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From Brian Bockelman <bbock...@cse.unl.edu>
Subject Re: using HDFS for a distributed storage system
Date Mon, 09 Feb 2009 17:39:55 GMT
Hey Amit,

Your current thoughts on keeping block size larger and removing the  
very small files are along the right line.  Why not chose the default  
size of 64MB or larger?  You don't seem too concerned about the number  
of replicas.

However, you're still fighting against the tide.  You've got enough  
files that you'll be pushing against block report and namenode  
limitations, especially with 20 - 50 million files.  We find that  
about 500k blocks per node is a good stopping point right now.

You really, really need to figure out how to organize your files in  
such a way that the average file size is above 64MB.  Is there a  
"primary key" for each file?  If so, maybe consider HBASE?  If you  
just are going to be sequentially scanning through all your files,  
consider archiving them all to a single sequence file.

Your individual data nodes are quite large ... I hope you're not  
expecting to measure throughput in 10's of Gbps?

It's hard to give advice without knowing more about your application.   
I can tell you that you're going to run into a significant wall if you  
can't figure out a means for making your average file size at least  
greater than 64MB.


On Feb 8, 2009, at 10:06 PM, Amit Chandel wrote:

> Hi Group,
> I am planning to use HDFS as a reliable and distributed file system  
> for
> batch operations. No plans as of now to run any map reduce job on  
> top of it,
> but in future we will be having map reduce operations on files in  
> The current (test) system has 3 machines:
> NameNode: dual core CPU, 2GB RAM, 500GB HDD
> 2 DataNodes: Both of them with a dual core CPU, 2GB of RAM and 1.5TB  
> of
> space with ext3 filesystem.
> I just need to put and retrieve files from this system. The files  
> which I
> will put in HDFS varies from a few Bytes to a around 100MB, with the  
> average
> file-size being 5MB. and the number of files would grow around 20-50
> million. To avoid hitting limit of number of files under a  
> directory, I
> store each file at the path derived by the SHA1 hash of its content  
> (which
> is 20bytes long, and I create a 10 level deep path using 2bytes for  
> each
> level). When I started the cluster a month back, I had kept the  
> default
> block size to 1MB.
> The hardware specs mentioned at
> http://wiki.apache.org/hadoop/MachineScalingconsiders running map
> reduce operations. So not sure if my setup is good
> enough. I would like to get input on this setup.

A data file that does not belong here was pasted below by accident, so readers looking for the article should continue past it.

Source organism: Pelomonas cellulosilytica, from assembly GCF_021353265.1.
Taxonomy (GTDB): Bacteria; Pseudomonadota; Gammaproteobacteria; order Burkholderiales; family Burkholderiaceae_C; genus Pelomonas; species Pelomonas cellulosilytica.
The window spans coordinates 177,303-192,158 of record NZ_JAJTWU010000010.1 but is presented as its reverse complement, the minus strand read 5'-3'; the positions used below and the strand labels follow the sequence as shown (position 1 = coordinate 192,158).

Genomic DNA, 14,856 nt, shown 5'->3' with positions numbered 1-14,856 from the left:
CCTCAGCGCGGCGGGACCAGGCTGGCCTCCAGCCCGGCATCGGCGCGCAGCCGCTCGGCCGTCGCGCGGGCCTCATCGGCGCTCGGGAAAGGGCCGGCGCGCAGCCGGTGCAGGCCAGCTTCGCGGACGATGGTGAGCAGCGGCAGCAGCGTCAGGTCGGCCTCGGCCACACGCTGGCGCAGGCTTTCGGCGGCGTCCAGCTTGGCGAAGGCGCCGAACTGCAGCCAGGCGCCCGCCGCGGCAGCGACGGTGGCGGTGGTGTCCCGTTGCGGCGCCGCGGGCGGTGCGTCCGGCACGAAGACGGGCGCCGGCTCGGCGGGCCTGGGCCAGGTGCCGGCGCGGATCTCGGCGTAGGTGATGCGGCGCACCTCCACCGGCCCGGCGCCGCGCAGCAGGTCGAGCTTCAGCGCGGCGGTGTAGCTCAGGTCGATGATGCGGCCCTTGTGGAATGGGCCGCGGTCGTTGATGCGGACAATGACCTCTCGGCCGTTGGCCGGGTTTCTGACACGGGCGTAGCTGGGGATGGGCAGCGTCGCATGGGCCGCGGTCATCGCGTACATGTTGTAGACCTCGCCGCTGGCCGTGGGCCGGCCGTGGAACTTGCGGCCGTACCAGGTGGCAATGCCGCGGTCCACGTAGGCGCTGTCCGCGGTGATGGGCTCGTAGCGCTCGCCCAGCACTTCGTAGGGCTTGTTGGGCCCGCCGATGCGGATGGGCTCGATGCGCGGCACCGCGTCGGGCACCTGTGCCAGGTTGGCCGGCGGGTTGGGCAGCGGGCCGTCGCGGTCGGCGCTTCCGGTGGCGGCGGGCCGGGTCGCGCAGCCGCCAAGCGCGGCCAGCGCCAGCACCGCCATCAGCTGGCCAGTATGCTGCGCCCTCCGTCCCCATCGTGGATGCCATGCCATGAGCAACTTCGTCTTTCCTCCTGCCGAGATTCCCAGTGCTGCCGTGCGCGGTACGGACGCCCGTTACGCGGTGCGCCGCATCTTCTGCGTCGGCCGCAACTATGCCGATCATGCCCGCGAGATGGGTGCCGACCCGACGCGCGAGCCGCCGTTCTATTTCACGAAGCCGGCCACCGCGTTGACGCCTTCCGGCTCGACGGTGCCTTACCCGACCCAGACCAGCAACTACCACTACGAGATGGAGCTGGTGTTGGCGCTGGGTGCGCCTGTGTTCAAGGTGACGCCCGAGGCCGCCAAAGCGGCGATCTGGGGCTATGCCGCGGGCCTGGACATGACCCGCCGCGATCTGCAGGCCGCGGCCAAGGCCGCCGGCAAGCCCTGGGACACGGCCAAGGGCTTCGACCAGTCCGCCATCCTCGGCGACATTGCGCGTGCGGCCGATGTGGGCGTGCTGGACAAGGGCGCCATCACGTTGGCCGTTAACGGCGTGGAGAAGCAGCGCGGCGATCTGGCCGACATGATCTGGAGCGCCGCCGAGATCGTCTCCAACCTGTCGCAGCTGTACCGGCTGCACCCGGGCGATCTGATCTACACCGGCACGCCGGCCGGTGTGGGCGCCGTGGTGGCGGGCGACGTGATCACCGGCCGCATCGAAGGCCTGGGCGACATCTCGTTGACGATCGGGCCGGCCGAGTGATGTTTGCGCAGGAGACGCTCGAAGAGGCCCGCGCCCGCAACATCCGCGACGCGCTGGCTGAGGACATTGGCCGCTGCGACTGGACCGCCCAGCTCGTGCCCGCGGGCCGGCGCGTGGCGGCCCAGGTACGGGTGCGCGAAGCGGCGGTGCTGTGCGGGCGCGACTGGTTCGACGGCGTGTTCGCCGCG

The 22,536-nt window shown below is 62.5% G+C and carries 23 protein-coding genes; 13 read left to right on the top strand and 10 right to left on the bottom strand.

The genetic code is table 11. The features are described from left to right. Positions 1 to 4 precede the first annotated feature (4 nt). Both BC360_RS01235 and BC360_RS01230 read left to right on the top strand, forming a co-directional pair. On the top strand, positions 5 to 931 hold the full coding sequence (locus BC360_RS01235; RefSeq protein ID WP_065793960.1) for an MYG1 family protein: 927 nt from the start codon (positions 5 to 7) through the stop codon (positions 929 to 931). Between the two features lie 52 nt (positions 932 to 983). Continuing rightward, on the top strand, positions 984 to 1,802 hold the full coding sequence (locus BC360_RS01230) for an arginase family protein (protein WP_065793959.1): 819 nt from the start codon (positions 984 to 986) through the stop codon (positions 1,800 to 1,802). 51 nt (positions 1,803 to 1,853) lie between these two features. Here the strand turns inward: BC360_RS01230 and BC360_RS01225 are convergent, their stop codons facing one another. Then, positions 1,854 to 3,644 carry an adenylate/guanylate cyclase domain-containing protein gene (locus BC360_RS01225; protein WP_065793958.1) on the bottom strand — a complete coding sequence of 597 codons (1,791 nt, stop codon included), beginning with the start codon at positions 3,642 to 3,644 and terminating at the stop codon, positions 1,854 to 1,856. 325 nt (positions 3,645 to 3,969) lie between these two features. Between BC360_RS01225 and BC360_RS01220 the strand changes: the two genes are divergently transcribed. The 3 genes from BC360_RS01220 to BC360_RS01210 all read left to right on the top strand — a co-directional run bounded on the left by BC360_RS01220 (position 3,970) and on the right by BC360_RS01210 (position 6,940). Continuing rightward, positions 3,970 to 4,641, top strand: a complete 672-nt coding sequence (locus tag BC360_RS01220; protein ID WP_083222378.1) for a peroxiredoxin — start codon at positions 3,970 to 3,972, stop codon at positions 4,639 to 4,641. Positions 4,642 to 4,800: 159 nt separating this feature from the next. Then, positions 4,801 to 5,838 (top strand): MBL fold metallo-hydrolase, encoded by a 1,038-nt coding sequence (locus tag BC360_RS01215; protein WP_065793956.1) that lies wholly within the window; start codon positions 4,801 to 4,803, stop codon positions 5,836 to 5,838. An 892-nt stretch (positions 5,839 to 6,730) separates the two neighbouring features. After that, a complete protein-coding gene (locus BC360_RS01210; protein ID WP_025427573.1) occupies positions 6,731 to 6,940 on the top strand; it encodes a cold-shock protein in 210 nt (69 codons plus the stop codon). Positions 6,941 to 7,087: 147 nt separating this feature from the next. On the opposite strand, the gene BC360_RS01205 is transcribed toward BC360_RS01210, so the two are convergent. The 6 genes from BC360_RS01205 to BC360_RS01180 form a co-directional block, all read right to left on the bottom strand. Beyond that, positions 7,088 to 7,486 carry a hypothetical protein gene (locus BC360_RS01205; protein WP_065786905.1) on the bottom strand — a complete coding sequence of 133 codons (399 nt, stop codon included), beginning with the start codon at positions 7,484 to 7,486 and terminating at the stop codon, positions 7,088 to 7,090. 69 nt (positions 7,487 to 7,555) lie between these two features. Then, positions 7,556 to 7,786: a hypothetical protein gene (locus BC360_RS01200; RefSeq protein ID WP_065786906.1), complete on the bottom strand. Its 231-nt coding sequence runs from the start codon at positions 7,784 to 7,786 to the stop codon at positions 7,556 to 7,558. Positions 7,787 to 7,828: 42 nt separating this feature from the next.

> The final cluster would have each datanode with 8GB RAM, a quad core  
> CPU,
> and 25 TB attached storage.
> I played with this setup a little and then planned to increase the  
> disk
> space on both the DataNodes. I started by  increasing its disk  
> capacity of
> first dataNode to 15TB and changing the underlying filesystem to XFS  
> (which
> made it a clean datanode), and put it back in the system. Before  
> performing
> this operation, I had inserted around 70000 files in HDFS.
> **NameNode:50070/dfshealth.jsp
> showd  *677323 files and directories, 332419 blocks = 1009742 total  
> *. I
> guess the way I create a 10 level deep path for the file results in  
> ~10
> times the number of actual files in HDFS. Please correct me if I am  
> wrong. I
> then ran the rebalancer on the cleaned up DataNode, which was too slow
> (writing 2blocks per second i.e. 2MBps) to begin with and died after  
> a few
> hours saying too many open files. I checked all the machiens and all  
> the
> DataNode and NameNode processes were running fine on all the  
> respective
> machines, but the dfshealth.jsp showd both the datanodes to be dead.
> Re-starting the cluster brought both of them up. I guess this has to  
> do with
> RAM requirements. My question is how to figure out the RAM  
> requirements of
> DataNode and NameNode in this situation. The documentation states  
> that both
> Datanode and NameNode stores the block index. Its not quite clear if  
> all the
> index is in memory. Once I have figured that out, how can I instruct  
> the
> hadoop to rebalance with high priority?
> Another question is regarding the "Non DFS used:" statistics shown  
> on the
> dfshealth.jsp: Is it  the space used to store the files and directory
> metadata information (apart from the actual file content blocks)?  
> Right now
> it is 1/4th of the total space used by HDFS.
> Some points which I have thought of over the last month to improve  
> this
> model are:
> 1. I should keep very small files (lets say smaller than 1KB) out of  
> 2. Reduce the dir level of the file path created by SHA1 hash  
> (instead of
> 10, I can keep 3).
> 3. I should increase the block size to reduce the number of blocks  
> in HDFS (
> http://mail-archives.apache.org/mod_mbox/hadoop-core-user/ 
> 200805.mbox/<
> 4aa34eb70805180030u5de8efaam6f1e9a8832636d42@mail.gmail.com> says it  
> won't
> result in waste of disk space).
> More improvement advices are appreciated.
> Thanks,
> Amit

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